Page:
If you anticipate spending most of your legal career striding up and down in front of a jury, think again. Most litigators -- especially junior ones -- spend a larger part of their time in law libraries or in front of computers. You cannot rely on a mere argument to win a case; it must be supported by thoroughly researched case law.
Research is the substance of any legal argument. No good lawyer would go into court with just his persuasive skills and a plan of action set in stone. Initially, a lawyer comes up with a tentative approach to solving the client's problem and then sets about researching the relevant law. Junior associates will research each issue and try to find as many cases as possible that support the proposed argument or suggest a viable alternative. When a "bad" case shows up, one that runs against his client's position, a competent litigator will not hide it. Instead, he will try to distinguish that case, to differentiate it from his client's situation or show why it does not govern this case. If that's not possible, he will re-formulate his argument -- hopefully before the litigation has gone on too far. Hiding the case would be useless; remember, the opposing party is likely researching the same questions and will probably have found the same case. The last thing a good litigator wants is to be sideswiped in court by a case he either ignored or didn't know existed. Better to have an active defense and be prepared. That is the goal of all legal research.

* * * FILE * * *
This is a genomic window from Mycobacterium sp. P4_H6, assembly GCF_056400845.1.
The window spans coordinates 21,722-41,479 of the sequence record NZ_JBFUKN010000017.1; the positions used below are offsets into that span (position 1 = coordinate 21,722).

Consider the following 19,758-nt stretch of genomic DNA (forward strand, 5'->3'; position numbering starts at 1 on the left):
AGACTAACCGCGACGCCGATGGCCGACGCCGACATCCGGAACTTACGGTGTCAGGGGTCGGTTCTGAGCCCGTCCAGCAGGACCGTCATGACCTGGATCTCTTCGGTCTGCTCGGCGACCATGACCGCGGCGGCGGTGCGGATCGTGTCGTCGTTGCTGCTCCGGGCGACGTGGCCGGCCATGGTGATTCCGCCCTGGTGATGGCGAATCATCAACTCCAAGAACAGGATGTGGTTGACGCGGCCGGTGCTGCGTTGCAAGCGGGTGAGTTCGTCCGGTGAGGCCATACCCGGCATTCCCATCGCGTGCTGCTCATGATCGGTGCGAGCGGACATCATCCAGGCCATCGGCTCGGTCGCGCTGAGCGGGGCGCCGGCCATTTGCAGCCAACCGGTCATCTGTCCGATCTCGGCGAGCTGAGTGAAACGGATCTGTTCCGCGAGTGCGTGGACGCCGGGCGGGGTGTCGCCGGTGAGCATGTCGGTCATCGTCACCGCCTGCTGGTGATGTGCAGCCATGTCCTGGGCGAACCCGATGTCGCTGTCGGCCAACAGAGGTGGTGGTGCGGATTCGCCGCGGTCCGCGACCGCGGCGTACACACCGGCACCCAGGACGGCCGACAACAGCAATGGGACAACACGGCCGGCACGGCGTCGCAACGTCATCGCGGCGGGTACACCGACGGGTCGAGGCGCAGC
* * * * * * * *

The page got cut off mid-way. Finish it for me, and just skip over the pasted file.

You might find no case similar to your client's in your jurisdiction, but a case like yours might have been decided in another state. You can argue that it applies to the present instance. But you'll need to know the facts of the case, the relevant laws and the cases that influenced the judge's decision. You'll need to make sure that any cases you rely on are still "good law" -- that is, not overruled by more recent decisions or a higher court. While this sounds like enough work, in reality, there probably won't even be a case just like yours in any jurisdiction. (If the law were that easy, there would be less litigation!) So you'll have start the process by looking for a case that supports the argument you're trying to make. Hopefully you'll find something close. If you're unlucky, you'll find something that goes directly against your argument. At that point, you'll have to distinguish that case or amend your argument and start from scratch.
Sound confusing? It's easier when you get the hang of it. Some litigators enjoy this investigation into the law. And there's nothing like crafting an airtight argument for your case. But if the idea of spending hours in front of a computer screen, scouring legal databases for the perfect case, actually gives you the hives, then you might want to think twice about a litigation career. "Maybe 10 years ago, you could get away with mediocre computer skills," says a senior litigation associate at a large firm. "Now you can't. Our firm has a couple of partners who don't have computers, but believe me, they're the exception to the rule. You won't get anywhere in litigation without good computer skills."
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